The stock buyback by GM will cost the taxpayers billions.
The Obama administration said Wednesday it will sell 200 million shares - or 40 percent of its remaining stake in General Motors Co. - back to the automaker and announced plans to completely exit the Detroit automaker by March 2014.
The Detroit automaker said it will purchase 200 million shares of GM stock held by Treasury for $5.5 billion - or $27.50 per share - nearly $2 above the stock's closing price on Tuesday. GM shares jumped sharply on the news and were up 7.5 percent to $27.36, or $1.90, early afternoon in very heavy trading.
The U.S. Treasury, after more than a year of refusing to say when it might start selling its remaining stake in GM, said it willannounce a written plan in January to shed its remaining 300 million shares over the next 12 to 15 months, likely in a series of small stock sales.
The Treasury's move is intended to minimize the impact of the stock sale on the share price - and the government's state will shrink from 26.5 percent to less than 19 percent - but the exit could be completed far more quickly.
The exit plan may prove to be a boost to GM's lagging stock price and to some car buyers, who have avoided GM because of the "Government Motors" label.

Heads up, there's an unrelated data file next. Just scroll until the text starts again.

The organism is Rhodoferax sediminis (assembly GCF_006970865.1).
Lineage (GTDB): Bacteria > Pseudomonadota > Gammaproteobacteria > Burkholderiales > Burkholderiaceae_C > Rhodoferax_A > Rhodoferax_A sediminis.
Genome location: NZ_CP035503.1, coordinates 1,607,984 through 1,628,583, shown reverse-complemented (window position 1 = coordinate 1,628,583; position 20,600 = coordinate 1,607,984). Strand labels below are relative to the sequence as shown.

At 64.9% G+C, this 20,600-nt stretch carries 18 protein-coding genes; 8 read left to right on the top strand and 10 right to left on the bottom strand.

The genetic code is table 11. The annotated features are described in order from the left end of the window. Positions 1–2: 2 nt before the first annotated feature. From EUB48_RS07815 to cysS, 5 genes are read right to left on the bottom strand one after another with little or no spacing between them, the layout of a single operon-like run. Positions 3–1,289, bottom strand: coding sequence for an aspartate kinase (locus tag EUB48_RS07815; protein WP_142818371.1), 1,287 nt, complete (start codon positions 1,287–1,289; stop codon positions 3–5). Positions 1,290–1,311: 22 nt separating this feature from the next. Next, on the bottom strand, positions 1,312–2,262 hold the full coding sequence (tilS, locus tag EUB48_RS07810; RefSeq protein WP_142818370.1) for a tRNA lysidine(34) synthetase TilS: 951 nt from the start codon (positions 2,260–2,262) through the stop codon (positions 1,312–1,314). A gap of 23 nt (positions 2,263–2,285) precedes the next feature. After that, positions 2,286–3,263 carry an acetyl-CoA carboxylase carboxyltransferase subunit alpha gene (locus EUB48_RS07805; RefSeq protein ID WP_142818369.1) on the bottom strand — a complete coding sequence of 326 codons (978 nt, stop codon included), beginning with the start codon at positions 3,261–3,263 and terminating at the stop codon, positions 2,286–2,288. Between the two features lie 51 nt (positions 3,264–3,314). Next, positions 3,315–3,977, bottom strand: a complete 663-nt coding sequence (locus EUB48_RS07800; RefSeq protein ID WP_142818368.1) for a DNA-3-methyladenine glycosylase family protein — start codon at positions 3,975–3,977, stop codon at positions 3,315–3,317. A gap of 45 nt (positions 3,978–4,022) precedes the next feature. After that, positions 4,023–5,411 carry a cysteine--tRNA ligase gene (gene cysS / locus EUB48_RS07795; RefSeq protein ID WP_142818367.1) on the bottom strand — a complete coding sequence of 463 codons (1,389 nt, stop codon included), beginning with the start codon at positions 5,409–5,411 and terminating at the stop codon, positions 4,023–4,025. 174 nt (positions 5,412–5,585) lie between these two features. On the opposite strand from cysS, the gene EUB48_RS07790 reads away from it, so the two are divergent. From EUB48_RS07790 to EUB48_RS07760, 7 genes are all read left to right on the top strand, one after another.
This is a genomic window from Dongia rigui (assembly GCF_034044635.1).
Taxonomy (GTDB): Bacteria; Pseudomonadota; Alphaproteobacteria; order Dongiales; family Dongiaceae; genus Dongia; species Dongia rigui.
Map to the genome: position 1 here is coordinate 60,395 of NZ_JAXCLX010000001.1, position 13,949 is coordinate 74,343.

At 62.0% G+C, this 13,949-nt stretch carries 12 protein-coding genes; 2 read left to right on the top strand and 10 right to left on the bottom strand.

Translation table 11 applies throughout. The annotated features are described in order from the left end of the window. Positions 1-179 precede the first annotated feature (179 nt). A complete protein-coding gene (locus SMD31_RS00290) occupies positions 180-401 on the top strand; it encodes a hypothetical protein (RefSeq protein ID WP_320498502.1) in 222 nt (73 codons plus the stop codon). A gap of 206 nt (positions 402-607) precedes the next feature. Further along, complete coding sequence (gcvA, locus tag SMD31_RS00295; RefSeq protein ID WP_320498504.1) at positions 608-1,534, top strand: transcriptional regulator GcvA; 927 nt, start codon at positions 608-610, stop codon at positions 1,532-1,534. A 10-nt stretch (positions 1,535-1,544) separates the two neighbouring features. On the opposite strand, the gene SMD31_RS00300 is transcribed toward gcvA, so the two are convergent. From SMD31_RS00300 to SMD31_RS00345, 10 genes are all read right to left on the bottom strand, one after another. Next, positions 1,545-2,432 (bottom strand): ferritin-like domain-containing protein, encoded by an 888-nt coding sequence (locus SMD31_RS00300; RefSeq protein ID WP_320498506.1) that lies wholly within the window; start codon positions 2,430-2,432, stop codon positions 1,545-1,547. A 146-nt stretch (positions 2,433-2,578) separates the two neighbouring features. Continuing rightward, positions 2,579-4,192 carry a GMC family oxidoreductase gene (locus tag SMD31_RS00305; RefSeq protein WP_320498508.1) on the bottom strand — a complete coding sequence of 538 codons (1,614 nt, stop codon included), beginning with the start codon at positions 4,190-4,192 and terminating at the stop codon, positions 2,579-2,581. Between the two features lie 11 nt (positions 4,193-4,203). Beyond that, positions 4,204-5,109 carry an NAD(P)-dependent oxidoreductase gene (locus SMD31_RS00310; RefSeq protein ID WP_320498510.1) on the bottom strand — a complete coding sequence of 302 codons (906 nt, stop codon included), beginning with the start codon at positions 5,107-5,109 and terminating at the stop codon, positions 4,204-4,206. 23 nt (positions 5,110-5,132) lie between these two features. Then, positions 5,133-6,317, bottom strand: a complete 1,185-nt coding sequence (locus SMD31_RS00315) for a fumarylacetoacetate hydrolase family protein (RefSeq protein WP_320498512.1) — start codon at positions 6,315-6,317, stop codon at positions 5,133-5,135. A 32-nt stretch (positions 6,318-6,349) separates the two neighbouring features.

The exit timetable signals the end of one of the most extraordinary government interventions in the U.S. economy in history - the rescue and partial nationalization of two U.S. automakers and their finance arms supported by two U.S. presidents.
Still, taxpayers will almost certainly lose billions of dollars in the $49.5 billion GM bailout - and the government would need to sell its remaining shares for about $70 each to break even. If the government sold the rest of its stock at current prices, taxpayers would lose more than $13 billion. But profits from the bank and AIG bailouts will largely offset the auto bailout losses.
It doesn't matter how much taxpayers are going to have to eat. The precedent has been set. The government will be able to swoop in and resuce any private company it deems "too big to fail," stiff bond holders, coddle unions, dictate personnel decisions and compensation packages, and hold on to their stake for as long as they wish.
So much for the "free" market.